What prenatal tests for Down syndrome are available?

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There are two categories of tests for Down syndrome that can be performed before a baby is born: screening tests and diagnostic tests. Prenatal screens estimate the chance of the fetus having Down syndrome. These tests do not tell you for sure whether your fetus has Down syndrome; they only provide a probability. Diagnostic tests, on the other hand, can provide a definitive diagnosis with almost 100 percnet accuracy.

There is an extensive menu of prenatal screening tests now available for pregnant women. Most screening tests involve a blood test and an ultrasound (sonogram). The blood tests (or serum screening tests) measure quantities of various substances in the blood of the mother. Together with a woman's age, these are used to estimate her chance of having a child with Down syndrome. These blood tests are often performed in conjunction with a detailed sonogram to check for "markers" (characteristics that some researchers feel may have a significant association with Down syndrome). Prenatal screens are able to detect chromosomal material from the fetus that is circulating in the maternal blood. These tests are not invasive (like the diagnostic tests are) but they provide a high accuracy rate. Still, all of these screens will not definitively diagnose Down syndrome. Prenatal screening and diagnostic tests are now routinely offered to women of all ages.

The diagnostic procedures available for prenatal diagnosis of Down syndrome are chorionic villus sampling (CVS) and amniocentesis. These procedures, which carry up to a one percent risk of causing a spontaneous termination (miscarriage), are nearly 100 percent accurate in diagnosing Down syndrome. Amniocentesis is usually performed in the second trimester between 15 and 20 weeks of gestation; CVS is usually performed in the first trimester between nine and 14 weeks.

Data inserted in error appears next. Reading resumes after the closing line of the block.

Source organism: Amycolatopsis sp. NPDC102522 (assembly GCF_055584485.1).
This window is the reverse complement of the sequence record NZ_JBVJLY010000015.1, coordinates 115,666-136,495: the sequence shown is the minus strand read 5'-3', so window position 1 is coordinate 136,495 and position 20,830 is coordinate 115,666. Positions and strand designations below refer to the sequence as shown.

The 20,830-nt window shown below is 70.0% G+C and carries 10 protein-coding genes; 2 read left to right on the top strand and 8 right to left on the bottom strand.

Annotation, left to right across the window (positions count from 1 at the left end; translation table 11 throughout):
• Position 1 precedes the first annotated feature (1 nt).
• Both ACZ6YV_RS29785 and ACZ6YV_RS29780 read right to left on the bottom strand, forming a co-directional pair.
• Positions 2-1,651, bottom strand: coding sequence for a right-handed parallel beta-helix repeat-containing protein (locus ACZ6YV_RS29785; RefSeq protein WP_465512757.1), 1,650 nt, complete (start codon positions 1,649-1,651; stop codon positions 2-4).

This content originally appeared on the National Down Syndrome Society website.
There are several tests available in early pregnancy to help determine if a baby might have downs syndrome.  The easiest test is a blood test called a quad screen which is done around the 18th week. However this test only gives a percent risk that the infant could have down syndrome. If you wanted to know for sure if your infant has down syndrome or not then a more invasive test is needed. You can either do chorionic villas sample which requires a needle to be put into a part of the placenta ad is completed at around 10 weeks of gestation or an amniocentesis in which a needle is placed into the fluid around the baby and a small amount removed which is completed between 15 and 17 weeks of gestation. Both of these methods will look directly at the babies DNA and can diagnose downs syndrome, however, there is a small risk with these proceedures of miscarriage and so any proceedure should be discussed with your obstetritian before any decision is made.

A pregnant woman has a few options when it comes to testing for Down syndrome prenatally. She can opt for a blood test that looks for certain substances that have been soft markers for the abnormality and an ultrasound that looks for certain physical characteristics of Down syndrome. These "screens" are not meant to be diagnostic in themselves; they simply give a pregnant woman a probability of having a baby with Down syndrome. Based on the results, a woman can undergo a number of diagnostic tests that carry a chance of miscarriage. In each one, cells are extracted and studied for signs of the extra chromosomal material that indicates Down syndrome. The three tests are:

Chronic villus sampling: Cells are taken from tissue that has yet to form into the placenta during this first trimester test.Amniocentesis: Cells are taken from the amniotic fluid during this second-trimester test.Percutaneous umbilical blood sampling: Cells are taken from the umbilical cord during this second trimester test.

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Important: This content reflects information from various individuals and organizations and may offer alternative or opposing points of view. It should not be used for medical advice, diagnosis or treatment. As always, you should consult with your healthcare provider about your specific health needs.